This complex project entailed sub-dividing a section, renovating an existing house and building a new family home.
WORDS Sharon Stephenson
Sub-dividing a section, moving an existing house to the rear of that section and building another dwelling at the front would be a major undertaking for most people.
But surely being the owner of two Refresh Renovations franchises would make the process slightly easier? Yes and no, says Tim Walters, the owner of Rodney and North Shore Refresh Renovations, who is undertaking this project on his family property in Orewa, north of Auckland.
“I've owned both franchises for four years and working in the industry you do accumulate a lot of knowledge,” says Tim. “But doing a resource consent for renovating or adding to a house, which is mainly what we do, and subdividing a property, are two very different things. Plus, I’ve never tackled a project of this complexity before.”
House renovation plans
Tim and his wife Kirsty bought their 1970s three-bedroom home in June 2013 as a family home for themselves and their two daughters, Eva (8) and Isabella (6). Being on the flat and near the beach and public amenities made the purchase a no-brainer. But the biggest selling point was the 809sqm section.
“Large sections like this are common in Orewa and they were being snapped up by developers. We bought this house 22 hours after it went on the market!”
With so much room to play with, it was always the plan to demolish the existing house and build two or three houses; but the needs of a growing family soon put paid to that.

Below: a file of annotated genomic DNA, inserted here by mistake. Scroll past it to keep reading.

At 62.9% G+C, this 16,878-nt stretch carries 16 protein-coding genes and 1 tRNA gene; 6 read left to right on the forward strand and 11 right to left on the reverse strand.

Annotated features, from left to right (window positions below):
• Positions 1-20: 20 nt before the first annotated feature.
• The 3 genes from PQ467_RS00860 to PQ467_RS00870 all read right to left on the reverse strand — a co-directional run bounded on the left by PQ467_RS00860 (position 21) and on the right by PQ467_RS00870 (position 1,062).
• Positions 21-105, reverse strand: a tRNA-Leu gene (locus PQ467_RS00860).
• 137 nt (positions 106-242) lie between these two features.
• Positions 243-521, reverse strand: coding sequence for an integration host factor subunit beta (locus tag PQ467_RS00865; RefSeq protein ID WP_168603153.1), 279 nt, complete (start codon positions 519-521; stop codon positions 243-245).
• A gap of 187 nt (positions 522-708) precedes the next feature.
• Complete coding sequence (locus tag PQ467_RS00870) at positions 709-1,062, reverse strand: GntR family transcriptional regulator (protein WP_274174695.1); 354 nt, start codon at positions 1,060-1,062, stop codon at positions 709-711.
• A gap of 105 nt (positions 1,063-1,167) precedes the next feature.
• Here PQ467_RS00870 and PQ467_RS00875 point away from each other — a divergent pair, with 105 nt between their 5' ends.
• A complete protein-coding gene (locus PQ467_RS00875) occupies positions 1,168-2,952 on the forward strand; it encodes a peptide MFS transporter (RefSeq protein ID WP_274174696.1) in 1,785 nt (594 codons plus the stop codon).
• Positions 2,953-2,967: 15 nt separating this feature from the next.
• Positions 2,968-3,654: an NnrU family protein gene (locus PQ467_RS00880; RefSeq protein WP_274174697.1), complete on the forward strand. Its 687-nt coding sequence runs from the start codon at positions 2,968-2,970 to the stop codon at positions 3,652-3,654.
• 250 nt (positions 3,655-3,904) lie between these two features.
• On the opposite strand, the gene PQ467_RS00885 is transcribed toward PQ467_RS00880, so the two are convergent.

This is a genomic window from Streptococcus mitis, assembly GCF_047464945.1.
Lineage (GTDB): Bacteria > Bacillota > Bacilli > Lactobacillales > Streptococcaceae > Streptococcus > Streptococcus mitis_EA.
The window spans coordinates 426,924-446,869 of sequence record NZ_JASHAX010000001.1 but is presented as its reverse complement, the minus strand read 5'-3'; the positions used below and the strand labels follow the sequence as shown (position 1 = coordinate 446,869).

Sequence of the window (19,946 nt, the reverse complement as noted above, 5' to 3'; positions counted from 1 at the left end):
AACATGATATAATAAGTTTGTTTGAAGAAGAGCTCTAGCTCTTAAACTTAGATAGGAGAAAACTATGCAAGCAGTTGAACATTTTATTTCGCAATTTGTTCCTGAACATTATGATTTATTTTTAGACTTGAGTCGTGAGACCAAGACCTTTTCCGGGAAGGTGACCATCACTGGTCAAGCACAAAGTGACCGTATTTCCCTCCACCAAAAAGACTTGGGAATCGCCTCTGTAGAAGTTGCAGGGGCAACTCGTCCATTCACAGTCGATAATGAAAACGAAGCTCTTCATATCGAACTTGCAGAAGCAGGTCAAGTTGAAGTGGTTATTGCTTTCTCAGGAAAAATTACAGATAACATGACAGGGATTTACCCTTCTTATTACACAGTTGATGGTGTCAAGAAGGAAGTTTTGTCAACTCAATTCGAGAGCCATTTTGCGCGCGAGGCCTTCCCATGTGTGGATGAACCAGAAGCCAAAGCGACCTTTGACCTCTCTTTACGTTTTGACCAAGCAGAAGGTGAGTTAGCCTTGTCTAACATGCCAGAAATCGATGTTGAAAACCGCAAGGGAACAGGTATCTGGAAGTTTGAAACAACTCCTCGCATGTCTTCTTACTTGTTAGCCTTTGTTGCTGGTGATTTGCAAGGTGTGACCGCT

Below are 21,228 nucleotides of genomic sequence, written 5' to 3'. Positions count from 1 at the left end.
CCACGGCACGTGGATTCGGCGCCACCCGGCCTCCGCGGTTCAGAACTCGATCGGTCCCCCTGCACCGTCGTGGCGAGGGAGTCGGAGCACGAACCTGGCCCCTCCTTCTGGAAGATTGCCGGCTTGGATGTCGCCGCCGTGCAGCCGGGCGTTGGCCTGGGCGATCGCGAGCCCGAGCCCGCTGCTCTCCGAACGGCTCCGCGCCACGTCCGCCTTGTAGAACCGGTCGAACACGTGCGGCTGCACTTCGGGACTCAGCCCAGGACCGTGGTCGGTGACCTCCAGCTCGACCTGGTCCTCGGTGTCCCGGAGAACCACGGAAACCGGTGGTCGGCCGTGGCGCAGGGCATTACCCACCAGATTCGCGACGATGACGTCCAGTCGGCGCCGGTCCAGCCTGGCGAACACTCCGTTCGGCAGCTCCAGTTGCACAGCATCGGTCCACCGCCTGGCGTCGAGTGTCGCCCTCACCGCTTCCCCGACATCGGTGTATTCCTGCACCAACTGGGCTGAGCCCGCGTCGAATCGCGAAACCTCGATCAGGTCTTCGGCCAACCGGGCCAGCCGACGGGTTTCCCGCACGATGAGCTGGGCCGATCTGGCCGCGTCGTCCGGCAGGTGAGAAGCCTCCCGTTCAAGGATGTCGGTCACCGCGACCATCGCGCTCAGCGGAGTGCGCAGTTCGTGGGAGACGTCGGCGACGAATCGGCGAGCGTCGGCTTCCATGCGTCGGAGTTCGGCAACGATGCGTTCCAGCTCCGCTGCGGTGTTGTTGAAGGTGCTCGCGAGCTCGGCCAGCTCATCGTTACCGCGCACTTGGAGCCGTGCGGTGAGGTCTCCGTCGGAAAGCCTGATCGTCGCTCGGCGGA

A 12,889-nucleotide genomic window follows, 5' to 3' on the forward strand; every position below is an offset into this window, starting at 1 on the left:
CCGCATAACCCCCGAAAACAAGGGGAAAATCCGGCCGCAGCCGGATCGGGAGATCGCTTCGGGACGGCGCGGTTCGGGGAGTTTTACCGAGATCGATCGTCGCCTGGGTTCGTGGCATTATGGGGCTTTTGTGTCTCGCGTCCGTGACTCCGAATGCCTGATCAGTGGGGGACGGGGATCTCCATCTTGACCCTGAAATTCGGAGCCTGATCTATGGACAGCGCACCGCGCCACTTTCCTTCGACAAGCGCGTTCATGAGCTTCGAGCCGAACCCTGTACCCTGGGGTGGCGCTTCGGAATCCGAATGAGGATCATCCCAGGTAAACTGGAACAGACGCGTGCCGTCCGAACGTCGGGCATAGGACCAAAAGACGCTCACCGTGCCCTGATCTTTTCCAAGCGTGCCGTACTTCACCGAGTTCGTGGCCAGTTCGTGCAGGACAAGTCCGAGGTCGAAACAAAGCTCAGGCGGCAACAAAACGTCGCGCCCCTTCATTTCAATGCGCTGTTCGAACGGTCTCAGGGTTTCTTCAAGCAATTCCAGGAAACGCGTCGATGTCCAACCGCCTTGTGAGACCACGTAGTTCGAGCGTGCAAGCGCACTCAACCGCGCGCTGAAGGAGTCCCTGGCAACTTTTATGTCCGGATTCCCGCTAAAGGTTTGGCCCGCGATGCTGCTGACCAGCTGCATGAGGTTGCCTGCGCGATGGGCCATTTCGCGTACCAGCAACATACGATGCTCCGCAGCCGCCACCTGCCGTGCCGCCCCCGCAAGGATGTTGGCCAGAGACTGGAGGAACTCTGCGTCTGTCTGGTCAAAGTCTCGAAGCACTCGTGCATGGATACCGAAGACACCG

“If we’d done that it would have meant we wouldn't be able to build the 290sqm family home we needed. There was also a lot of value in the existing house and it was on piles, so we knew it would be easy to move.”
Unfortunately, as with “eight out of 10 New Zealand houses” the 110sqm home was incorrectly sited. “Kiwi houses never seem to be in the best place on a section. This was our opportunity to get it right.”
Moving out while subdividing
So the family moved into a rental 800m down the street and set about subdividing the land into a 330sqm block at the rear of the section on which to relocate the existing house (which they planned to renovate and sell), as well as a larger 500sqm at the front of the section on which they could build a spacious family home.
Tim worked with surveyors and the Rodney Council to work thorough the complex resource consent process and says he’d advise others to do the same.
“They know what they’re talking about in terms of flood zones and geotech issues, and so on. It made our lives a lot easier.”
Even so, the resource consent process for the three-pronged project took 11 months in total. “We needed a consent to subdivide the section, building consent to move the old house and another to build a new one, so there was a lot involved.”
It also took some time to clear the section, 70% of which consisted of concrete, including two driveways, an old block garage, walls and a shed. Another major issue was storm-water connectivity: pipes weren’t where they were on the council plans which meant the couple had to adjust the services to suit.
Completing the house renovation
Eventually, that meant accessing the public storm-water system, which added three weeks and around $3K to the process.
But once these issues were ironed out, it took just three days to bore the piles, pour concrete and move the house 40m back from its original position.
And then the fun part began: renovating the house. “With its raked ceilings, angled windows and 'boxy' design, it was a classic 70s design,” says Tim. “It just needed to be modernised.”
The house is now on the market and there has been much interest in the renovated dwelling. Work on the couple’s dream home, a 290sqm two-storey contemporary house, is about to start, with an anticipated move-in date of early July.
See the results of the first stage of this project here: Subdividing, renovating and extending a property: Part Two
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